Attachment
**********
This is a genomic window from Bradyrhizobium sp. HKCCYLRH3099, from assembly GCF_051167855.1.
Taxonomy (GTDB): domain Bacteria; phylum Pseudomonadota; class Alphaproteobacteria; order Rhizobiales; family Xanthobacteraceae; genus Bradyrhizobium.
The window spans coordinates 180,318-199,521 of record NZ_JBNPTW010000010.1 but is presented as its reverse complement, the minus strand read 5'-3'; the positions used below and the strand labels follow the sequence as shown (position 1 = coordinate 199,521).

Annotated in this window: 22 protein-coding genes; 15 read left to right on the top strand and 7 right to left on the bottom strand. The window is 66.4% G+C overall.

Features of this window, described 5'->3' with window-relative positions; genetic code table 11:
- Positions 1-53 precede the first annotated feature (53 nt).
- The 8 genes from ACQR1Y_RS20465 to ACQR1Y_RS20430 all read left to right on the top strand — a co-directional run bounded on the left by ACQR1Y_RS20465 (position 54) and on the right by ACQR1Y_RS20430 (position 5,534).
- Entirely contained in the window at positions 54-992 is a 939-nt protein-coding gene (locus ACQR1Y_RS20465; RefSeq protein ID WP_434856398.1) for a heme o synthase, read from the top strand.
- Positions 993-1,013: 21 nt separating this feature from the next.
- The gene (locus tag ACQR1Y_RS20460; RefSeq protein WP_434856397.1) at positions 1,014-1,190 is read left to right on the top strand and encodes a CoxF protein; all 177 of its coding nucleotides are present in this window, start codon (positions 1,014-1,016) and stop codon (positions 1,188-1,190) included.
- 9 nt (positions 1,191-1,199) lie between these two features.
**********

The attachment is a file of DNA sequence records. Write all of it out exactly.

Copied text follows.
This is a genomic window from Bradyrhizobium sp. HKCCYLRH3099, from assembly GCF_051167855.1.
Taxonomy (GTDB): domain Bacteria; phylum Pseudomonadota; class Alphaproteobacteria; order Rhizobiales; family Xanthobacteraceae; genus Bradyrhizobium.
The window spans coordinates 180,318-199,521 of record NZ_JBNPTW010000010.1 but is presented as its reverse complement, the minus strand read 5'-3'; the positions used below and the strand labels follow the sequence as shown (position 1 = coordinate 199,521).

Annotated in this window: 22 protein-coding genes; 15 read left to right on the top strand and 7 right to left on the bottom strand. The window is 66.4% G+C overall.

Features of this window, described 5'->3' with window-relative positions; genetic code table 11:
- Positions 1-53 precede the first annotated feature (53 nt).
- The 8 genes from ACQR1Y_RS20465 to ACQR1Y_RS20430 all read left to right on the top strand — a co-directional run bounded on the left by ACQR1Y_RS20465 (position 54) and on the right by ACQR1Y_RS20430 (position 5,534).
- Entirely contained in the window at positions 54-992 is a 939-nt protein-coding gene (locus ACQR1Y_RS20465; RefSeq protein ID WP_434856398.1) for a heme o synthase, read from the top strand.
- Positions 993-1,013: 21 nt separating this feature from the next.
- The gene (locus tag ACQR1Y_RS20460; RefSeq protein WP_434856397.1) at positions 1,014-1,190 is read left to right on the top strand and encodes a CoxF protein; all 177 of its coding nucleotides are present in this window, start codon (positions 1,014-1,016) and stop codon (positions 1,188-1,190) included.
- 9 nt (positions 1,191-1,199) lie between these two features.